Just a few months after India’s Supreme Court recognized a “third gender” option, three transgender women from Orissa are running for office. The Mahila Janata Dal (BMJD) party’s Vice President Meera Parida, a trans activist, who led a number of trans women joining politics and is the first transgender to hold the position of party’s Vice President, would be contesting from Begunia constituency, Orissa. She said in an interview to Orissa news that she wanted to contest from Begunia constituency in Khurda district.
She went on to say, “This is a small step toward making the LGBTQ wing in our political party sometime in the future.” Moreover, Meera is also a Chairman of the All Odisha Third Gender Welfare Trust. She has also launched an NGO to protect the rights of transgender people in Odisha.
Other Trans Women in Orissa Election
Meanwhile, Kajal Nayak, 27, a transwoman, is also running for Korei Assembly constituency seat in Jajpur district, according to the Odhisa Sun Times. Another transwoman, Menaka Kinnar have joined the ruling Bharatiya Janata Party. Menaka will fight for a seat in Bhubaneswar. “No society can improve unless women are empowered. I want to give a strong message that eunuchs (third gender) are not inferior to anyone,” she said.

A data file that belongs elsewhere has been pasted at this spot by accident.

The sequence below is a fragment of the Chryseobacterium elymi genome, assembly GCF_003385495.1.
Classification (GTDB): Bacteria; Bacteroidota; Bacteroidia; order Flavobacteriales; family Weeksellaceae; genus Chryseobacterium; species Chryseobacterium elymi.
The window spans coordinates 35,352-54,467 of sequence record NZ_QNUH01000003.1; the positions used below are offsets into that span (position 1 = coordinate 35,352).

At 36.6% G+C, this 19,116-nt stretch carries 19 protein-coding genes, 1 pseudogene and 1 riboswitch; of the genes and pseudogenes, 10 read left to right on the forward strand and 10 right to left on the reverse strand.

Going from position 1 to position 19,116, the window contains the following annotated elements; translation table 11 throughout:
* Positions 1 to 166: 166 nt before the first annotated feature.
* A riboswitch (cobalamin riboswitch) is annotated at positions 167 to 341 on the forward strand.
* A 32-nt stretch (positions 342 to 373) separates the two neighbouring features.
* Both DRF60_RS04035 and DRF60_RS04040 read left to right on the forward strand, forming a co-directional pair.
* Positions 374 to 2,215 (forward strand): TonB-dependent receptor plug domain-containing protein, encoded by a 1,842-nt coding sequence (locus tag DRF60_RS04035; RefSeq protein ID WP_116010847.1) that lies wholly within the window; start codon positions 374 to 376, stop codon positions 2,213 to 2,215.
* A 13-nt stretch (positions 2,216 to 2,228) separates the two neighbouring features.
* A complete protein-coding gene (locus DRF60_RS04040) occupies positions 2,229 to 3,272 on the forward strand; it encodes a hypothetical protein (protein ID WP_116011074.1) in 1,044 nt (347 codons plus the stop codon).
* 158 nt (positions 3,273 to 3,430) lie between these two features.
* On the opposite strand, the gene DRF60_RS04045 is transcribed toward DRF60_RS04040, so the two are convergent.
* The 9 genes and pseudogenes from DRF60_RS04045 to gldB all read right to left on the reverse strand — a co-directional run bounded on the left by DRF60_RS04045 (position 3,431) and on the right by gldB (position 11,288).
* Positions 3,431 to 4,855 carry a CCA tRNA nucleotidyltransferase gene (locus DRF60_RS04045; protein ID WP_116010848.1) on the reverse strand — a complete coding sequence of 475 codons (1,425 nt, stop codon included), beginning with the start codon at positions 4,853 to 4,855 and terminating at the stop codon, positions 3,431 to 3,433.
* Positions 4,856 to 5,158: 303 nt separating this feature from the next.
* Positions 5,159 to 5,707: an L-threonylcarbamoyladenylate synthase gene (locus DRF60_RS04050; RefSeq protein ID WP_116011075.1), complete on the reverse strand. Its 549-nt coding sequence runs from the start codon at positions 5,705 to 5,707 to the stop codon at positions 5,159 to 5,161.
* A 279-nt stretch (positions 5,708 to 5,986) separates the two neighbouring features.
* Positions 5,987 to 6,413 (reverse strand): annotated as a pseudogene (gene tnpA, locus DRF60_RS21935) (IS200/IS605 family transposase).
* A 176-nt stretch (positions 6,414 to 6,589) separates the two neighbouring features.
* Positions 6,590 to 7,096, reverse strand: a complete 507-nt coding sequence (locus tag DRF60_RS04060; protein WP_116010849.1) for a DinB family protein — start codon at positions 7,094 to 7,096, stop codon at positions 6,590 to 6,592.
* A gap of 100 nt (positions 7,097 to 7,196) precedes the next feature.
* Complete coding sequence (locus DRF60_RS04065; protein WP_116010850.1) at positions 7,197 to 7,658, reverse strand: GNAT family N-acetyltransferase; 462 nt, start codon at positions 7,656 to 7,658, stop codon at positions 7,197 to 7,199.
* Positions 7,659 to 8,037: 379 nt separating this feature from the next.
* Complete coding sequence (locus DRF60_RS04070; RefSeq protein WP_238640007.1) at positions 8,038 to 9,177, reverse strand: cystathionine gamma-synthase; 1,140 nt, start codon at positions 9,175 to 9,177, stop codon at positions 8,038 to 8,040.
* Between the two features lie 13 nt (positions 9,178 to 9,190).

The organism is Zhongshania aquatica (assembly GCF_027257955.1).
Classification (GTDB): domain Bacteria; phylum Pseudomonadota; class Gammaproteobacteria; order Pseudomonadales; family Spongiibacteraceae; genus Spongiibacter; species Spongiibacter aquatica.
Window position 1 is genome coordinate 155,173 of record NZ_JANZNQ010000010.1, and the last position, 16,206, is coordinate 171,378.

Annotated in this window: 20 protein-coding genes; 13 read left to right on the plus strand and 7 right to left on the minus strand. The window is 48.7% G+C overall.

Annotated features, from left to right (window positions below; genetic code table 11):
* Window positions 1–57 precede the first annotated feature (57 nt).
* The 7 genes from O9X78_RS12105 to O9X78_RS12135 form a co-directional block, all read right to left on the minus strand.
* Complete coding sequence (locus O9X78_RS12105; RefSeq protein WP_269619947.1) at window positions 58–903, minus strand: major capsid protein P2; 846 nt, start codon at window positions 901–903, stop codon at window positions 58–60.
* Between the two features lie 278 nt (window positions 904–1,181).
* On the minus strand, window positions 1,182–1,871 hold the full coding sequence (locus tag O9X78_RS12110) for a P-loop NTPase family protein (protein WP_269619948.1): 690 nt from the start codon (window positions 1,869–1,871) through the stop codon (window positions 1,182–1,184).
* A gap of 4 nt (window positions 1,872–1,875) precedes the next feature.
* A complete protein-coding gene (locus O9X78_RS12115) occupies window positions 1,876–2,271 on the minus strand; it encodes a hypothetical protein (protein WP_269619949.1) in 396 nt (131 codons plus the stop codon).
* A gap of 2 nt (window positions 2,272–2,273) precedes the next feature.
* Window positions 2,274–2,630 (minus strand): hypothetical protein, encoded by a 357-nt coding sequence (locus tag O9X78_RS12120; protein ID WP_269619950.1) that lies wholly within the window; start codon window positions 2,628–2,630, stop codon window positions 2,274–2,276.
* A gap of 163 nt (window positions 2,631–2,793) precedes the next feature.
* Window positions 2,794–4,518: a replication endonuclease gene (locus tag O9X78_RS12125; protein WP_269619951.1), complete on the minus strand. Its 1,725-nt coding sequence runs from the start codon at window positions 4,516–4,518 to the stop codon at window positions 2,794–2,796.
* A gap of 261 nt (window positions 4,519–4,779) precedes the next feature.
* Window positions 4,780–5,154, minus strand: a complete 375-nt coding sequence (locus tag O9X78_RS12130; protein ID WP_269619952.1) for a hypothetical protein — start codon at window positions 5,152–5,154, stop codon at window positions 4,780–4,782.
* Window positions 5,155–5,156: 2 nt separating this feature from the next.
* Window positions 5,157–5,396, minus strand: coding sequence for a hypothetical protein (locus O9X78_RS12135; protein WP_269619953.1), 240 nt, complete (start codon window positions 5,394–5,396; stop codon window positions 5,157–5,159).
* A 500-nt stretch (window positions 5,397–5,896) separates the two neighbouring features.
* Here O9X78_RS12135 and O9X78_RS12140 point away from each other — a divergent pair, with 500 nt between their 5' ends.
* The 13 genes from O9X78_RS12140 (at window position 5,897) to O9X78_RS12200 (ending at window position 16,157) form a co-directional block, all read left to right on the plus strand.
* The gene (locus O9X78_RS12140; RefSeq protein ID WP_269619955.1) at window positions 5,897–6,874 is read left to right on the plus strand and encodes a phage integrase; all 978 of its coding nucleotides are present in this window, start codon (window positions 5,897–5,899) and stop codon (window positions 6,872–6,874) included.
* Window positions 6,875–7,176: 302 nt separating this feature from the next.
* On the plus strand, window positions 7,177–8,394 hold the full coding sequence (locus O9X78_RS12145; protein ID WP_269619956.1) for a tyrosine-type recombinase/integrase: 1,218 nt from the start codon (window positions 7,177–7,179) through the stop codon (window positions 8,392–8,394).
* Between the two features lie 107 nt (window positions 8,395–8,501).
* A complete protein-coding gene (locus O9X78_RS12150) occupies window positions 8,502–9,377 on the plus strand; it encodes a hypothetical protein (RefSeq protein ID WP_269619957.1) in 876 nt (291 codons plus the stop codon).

India’s general elections starting this month will be the first time when trans Indian will be casting their vote as the third gender. As per 2011 census, India is home to around 5 lakh transgender but only a meagre 39,000 are registered as the third gender in their respective constituencies.
Sneha Kale made headlines when she became the first-ever trans woman to contest General election. India’s first Miss Trans Queen Veena Sendra also joined country’s oldest political party, Congress, last month. Earlier this year, the same party appointed its first transgender office-bearer Apsara Reddy. In 2015, Madhu Kinnar was elected as India’s only transgender mayor from Raigarh.
Last year, Shabnam Mausi a transwoman, made history by becoming the first ever transgender MLA in India.
India’s Supreme Court in 2014 recognized trans identities as a third gender but still society does not seems to accept them neither as a leader nor as a citizen. The continue to face violence. A transgender politician running for office in Hyderabad went missing during her election campaign. Last month, a man decapitated a trans priestess in her temple. Even after the government’s long effort, the trans community remains marginalized, poor and susceptible to violence. Many transgender have also criticized the government’s Transgender bill 2014 by saying, “It will do more harm than good.”
Also Read: Mumbai Social Activist Becomes First Transgender Election Ambassador